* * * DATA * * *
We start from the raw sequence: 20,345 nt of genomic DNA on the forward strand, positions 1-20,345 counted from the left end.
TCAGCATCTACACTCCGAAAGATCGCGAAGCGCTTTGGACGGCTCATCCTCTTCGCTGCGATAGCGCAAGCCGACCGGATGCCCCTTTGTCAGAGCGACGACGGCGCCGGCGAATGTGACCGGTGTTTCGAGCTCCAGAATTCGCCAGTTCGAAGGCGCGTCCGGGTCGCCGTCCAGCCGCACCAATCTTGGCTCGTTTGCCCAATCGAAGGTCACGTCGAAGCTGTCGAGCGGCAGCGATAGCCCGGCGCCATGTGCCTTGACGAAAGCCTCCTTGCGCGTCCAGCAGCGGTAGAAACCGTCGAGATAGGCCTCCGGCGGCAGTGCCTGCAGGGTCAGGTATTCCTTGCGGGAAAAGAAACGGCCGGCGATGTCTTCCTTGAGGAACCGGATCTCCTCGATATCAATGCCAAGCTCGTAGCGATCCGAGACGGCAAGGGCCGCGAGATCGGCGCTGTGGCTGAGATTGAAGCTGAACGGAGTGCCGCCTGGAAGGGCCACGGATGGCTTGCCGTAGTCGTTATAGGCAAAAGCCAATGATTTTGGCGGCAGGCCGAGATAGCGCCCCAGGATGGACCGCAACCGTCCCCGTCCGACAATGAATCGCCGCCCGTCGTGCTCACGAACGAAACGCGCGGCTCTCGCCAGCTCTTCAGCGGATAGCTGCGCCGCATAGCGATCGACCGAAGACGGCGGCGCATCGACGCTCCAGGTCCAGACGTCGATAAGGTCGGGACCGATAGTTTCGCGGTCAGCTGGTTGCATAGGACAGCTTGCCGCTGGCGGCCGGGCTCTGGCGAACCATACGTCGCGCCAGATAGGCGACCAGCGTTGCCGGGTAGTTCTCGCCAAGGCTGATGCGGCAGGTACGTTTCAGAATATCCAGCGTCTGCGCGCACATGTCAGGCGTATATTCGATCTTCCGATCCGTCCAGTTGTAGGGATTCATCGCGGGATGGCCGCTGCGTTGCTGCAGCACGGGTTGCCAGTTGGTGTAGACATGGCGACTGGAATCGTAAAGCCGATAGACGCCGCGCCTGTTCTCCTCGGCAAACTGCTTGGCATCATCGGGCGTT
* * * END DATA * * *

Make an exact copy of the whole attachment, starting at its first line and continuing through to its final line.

We start from the raw sequence: 20,345 nt of genomic DNA on the forward strand, positions 1-20,345 counted from the left end.
TCAGCATCTACACTCCGAAAGATCGCGAAGCGCTTTGGACGGCTCATCCTCTTCGCTGCGATAGCGCAAGCCGACCGGATGCCCCTTTGTCAGAGCGACGACGGCGCCGGCGAATGTGACCGGTGTTTCGAGCTCCAGAATTCGCCAGTTCGAAGGCGCGTCCGGGTCGCCGTCCAGCCGCACCAATCTTGGCTCGTTTGCCCAATCGAAGGTCACGTCGAAGCTGTCGAGCGGCAGCGATAGCCCGGCGCCATGTGCCTTGACGAAAGCCTCCTTGCGCGTCCAGCAGCGGTAGAAACCGTCGAGATAGGCCTCCGGCGGCAGTGCCTGCAGGGTCAGGTATTCCTTGCGGGAAAAGAAACGGCCGGCGATGTCTTCCTTGAGGAACCGGATCTCCTCGATATCAATGCCAAGCTCGTAGCGATCCGAGACGGCAAGGGCCGCGAGATCGGCGCTGTGGCTGAGATTGAAGCTGAACGGAGTGCCGCCTGGAAGGGCCACGGATGGCTTGCCGTAGTCGTTATAGGCAAAAGCCAATGATTTTGGCGGCAGGCCGAGATAGCGCCCCAGGATGGACCGCAACCGTCCCCGTCCGACAATGAATCGCCGCCCGTCGTGCTCACGAACGAAACGCGCGGCTCTCGCCAGCTCTTCAGCGGATAGCTGCGCCGCATAGCGATCGACCGAAGACGGCGGCGCATCGACGCTCCAGGTCCAGACGTCGATAAGGTCGGGACCGATAGTTTCGCGGTCAGCTGGTTGCATAGGACAGCTTGCCGCTGGCGGCCGGGCTCTGGCGAACCATACGTCGCGCCAGATAGGCGACCAGCGTTGCCGGGTAGTTCTCGCCAAGGCTGATGCGGCAGGTACGTTTCAGAATATCCAGCGTCTGCGCGCACATGTCAGGCGTATATTCGATCTTCCGATCCGTCCAGTTGTAGGGATTCATCGCGGGATGGCCGCTGCGTTGCTGCAGCACGGGTTGCCAGTTGGTGTAGACATGGCGACTGGAATCGTAAAGCCGATAGACGCCGCGCCTGTTCTCCTCGGCAAACTGCTTGGCATCATCGGGCGTT